The Seattle Mariners are flying under the radar a bit this off-season - a stark contrast to last year's media circus when they, surprisingly, signed Robinson Cano. This off-season, they signed Nelson Cruz, which is a huge boost in power for the Mariners, especially from the right side of the plate. The Mariners are stacked with left-handed hitters, all of whom have plenty of pop:
Logan Morrison, Dustin Ackley, Kyle Seager, and, of course, the afore-mentioned Robinson Cano. They also have Seth Smith who's no slouch, and he definitely knows how to wear out pitchers and just get on base.
What was that? I heard someone question Logan Morrison...
You mark our fantasy-nerd words: Logan Morrison is a lock for 18+ Home Runs and 70+ RBI and a .250+ batting average, especially in this lineup. He's only 27 this year and he's in the middle of a lineup of young guys who all have that one, extra year of moderate success under their belt. You add Nelson Cruz into that mix to protect someone - any one of those guys - and you have a recipe for success, so long as Nelson Cruz stays healthy and stays away from any PED troubles.
Dustin Ackley hit 14 HR with 65 RBI in 2014, and he, too, turns 27 this season. With Austin Jackson and Seth Smith (presumably) in the outfield with him, they're a bunch of scrappy, tough outs. Jackson, especially - if he learns to be more patient at the plate - is extremely tough on opposing pitchers. The threat for Jackson to steal is significant enough to bother less-seasoned pitchers, although he may attempt fewer steals depending on how this offense jells together. If they're all hitting, Jackson may not run as much since there are so many guys to drive him in. Conversely, if the guys behind him aren't hitting, he'll be running more - maybe more than last year. Jackson only stole 20 bases in 2014, but get this: he stole 9 with Detroit in 100 games, but he stole 11 bases with Seattle in just 54 games. So, the initial indication is that he'll be running more this season, but with the addition of Nelson Cruz and the maturation of the rest of Seattle's power in the lineup, he may give the hitters behind him a few more pitches. Also, Austin Jackson is still only 28 years old this season, so he hasn't lost any speed.
Seattle's Dominant Starting Pitching
So what about the rest of the Mariners' pitching staff?
James Paxton is, perhaps, the best, relatively-unknown pitcher in all of baseball. We let you know prior to last season that he may end up being the best $1 player in an auction draft, and one of the best sleeper picks among pitchers, period. Turns out, Paxton spent a lot of time injured last season, but when he pitched, he was more than solid. In 13 starts, Paxton carried a 3.04 ERA, 1.20 WHIP and 7.2 K/9 - all super-solid numbers. He's only 26 this season, so we're fairly confident the injury big will stay away from him.
Taijuan Walker is someone who will get drafted in your fantasy league a little too early because he has a cool name, electric stuff and a good flair about him on the mound. He's only 22 years old and he's ready for the big time. Last season, he only made five starts, but he posted a 2.61 ERA, a 1.29 WHIP and 8.1 K/9. While we would expect his ERA to go up a bit given his WHIP, we also wouldn't be totally shocked if his WHIP comes down to match his ERA, instead. We expect Walker to end up around a 3.60 ERA and a 1.25 WHIP. In those stats will be a few flashes of absolute brilliance when he's on, and those flashes could also be hot streaks that last 4 or 5 games, too.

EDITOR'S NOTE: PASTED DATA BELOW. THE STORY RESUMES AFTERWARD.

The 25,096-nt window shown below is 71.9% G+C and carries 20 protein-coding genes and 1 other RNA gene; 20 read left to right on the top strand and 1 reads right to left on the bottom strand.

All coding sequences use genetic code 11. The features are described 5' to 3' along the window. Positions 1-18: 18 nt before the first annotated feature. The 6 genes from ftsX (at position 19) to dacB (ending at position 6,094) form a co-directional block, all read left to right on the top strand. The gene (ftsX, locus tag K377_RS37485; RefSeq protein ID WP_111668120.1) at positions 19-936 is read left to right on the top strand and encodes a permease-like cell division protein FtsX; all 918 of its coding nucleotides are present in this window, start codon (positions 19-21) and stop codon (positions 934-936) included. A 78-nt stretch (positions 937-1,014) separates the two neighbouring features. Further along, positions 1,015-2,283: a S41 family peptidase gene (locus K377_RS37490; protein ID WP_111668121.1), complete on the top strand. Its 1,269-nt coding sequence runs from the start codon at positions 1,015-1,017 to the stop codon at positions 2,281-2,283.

Roenis Elias is also pretty solid in the rotation, although he can be a bit sloppy at times. His ERA was under 4.00, but his WHIP was over 1.3, which is usually an indicator that his ERA should be significantly higher. Nonetheless, he, too, is only 26 years old, so the upside to his talents far outweighs the downside.
Then there's the old guy of the bunch: Hisashi Iwakuma - he of the aged 34 years in April. Make no mistake, though - Iwakuma is solid, having posted a 3.52 ERA and a WHIP of 1.05 that indicates that he could very easily drop his ERA under 3.00 if a little luck comes his way. His K/9 are also excellent at 7.7. Another fantasy note: this guy will go way later than he should in your draft because he (along with everyone else in Seattle other than King Felix) gets no media attention.
The Mariners' Bullpen is above average. In fact, the biggest issue we see with it is Fernando Rodney. Sure, Fernando Rodney led all of baseball with 48 saves in 2014, but seriously... look at his stats - they weren't that good. Rodney finished with a good 2.85 ERA, but his WHIP was bloated at 1.34. That giant WHIP is a clear indication that he's in trouble. It's also on par with his career WHIP (1.36), whereas his career ERA is a non-impressive 3.61 in terms of being a closer. For fantasy purposes, there's no way we can recommend you draft Fernando Rodney unless you're desperate. Likewise, we see him as, quite possibly, the biggest question mark for the Mariners going into the 2015 season. On top of his bloated WHIP, his age is also pretty bloated - relatively speaking to the rest of the team, of course. Fernando Rodney will be 38 this season, so we don't expect much more from him.
If Fernando Rodney melts down as the Mariners' closer in 2015 - which we kind of expect - Danny Farquhar could get another shot at closing out games. Farquhar keeps improving, posting a 2.66 ERA, 1.13 WHIP and 10.3 K/9. His ERA and WHIP are both better than Rodney's, and his K/9 are the same. Farquhar is also 28 this season - 10 years younger than Rodney.
In closing, the AL West needs to be on high alert of the Seattle Mariners. They're young, talented, ready to break out, and ready to have a contagious, winning dugout all season long.
Oh, did we even bother mentioning they have the best offensive second baseman in all of baseball in Robinson Cano? Yeah... that helps, too.